RS Fiber hired HBC to build and operate the gigabit fiber-to-the-premise (FTTP) network when the project was launched three-years ago to bring high-speed broadband to Renville and Sibley Counties. RS Fiber and HBC recently struck a partnership agreement where HBC will provide funding for the continued operation and growth of the network.
To build the network, RS Fiber acquired financing through several sources. Many financial institutions deem the construction of broadband networks as high risk, resulting in higher interest rates. After the network is built and customer numbers grow, the lender risk is reduced allowing for more favorable interest rates. This past year, RS Fiber has been working to restructure its high interest loans in an effort to create a longstanding and sustainable Cooperative. The culmination of that work has resulted in an arrangement between RS Fiber and HBC that strengthens their business relationship for years to come and keeps the RS Fiber mission and vision intact.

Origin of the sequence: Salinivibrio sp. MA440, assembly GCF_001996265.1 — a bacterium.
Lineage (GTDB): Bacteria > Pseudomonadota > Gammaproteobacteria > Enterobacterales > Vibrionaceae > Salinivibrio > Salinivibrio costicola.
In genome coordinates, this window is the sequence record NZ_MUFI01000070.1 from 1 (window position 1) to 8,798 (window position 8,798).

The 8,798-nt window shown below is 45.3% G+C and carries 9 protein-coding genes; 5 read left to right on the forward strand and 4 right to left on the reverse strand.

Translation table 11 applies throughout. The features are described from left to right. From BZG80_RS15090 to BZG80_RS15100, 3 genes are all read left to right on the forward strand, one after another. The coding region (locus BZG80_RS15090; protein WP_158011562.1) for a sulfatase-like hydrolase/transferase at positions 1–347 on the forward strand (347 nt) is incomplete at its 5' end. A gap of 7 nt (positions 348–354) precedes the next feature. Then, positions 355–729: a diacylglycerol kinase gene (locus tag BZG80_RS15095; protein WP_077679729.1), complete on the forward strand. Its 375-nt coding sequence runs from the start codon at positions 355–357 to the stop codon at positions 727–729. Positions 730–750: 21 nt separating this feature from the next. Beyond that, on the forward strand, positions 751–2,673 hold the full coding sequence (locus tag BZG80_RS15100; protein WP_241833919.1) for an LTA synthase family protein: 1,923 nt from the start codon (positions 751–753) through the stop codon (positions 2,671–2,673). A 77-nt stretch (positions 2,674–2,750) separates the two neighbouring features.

“We knew we had the right vision and great support from the cities and townships in our project area,” said Kevin Lauwagie, Chairman of the RS Fiber Board of Directors. “We have held strong to the commitment we made to our patrons and residents of our region. This relationship with HBC will help us continue to provide advanced services that rural Minnesota deserves.”
“This network and RS Fiber’s commitment to rural broadband is right in line with HBC’s vision and values” stated HBC President, Dan Pecarina. “We are committed to small town and rural broadband deployment, so operating this
network with our RS Fiber friends provides the opportunity to advance this much needed service.”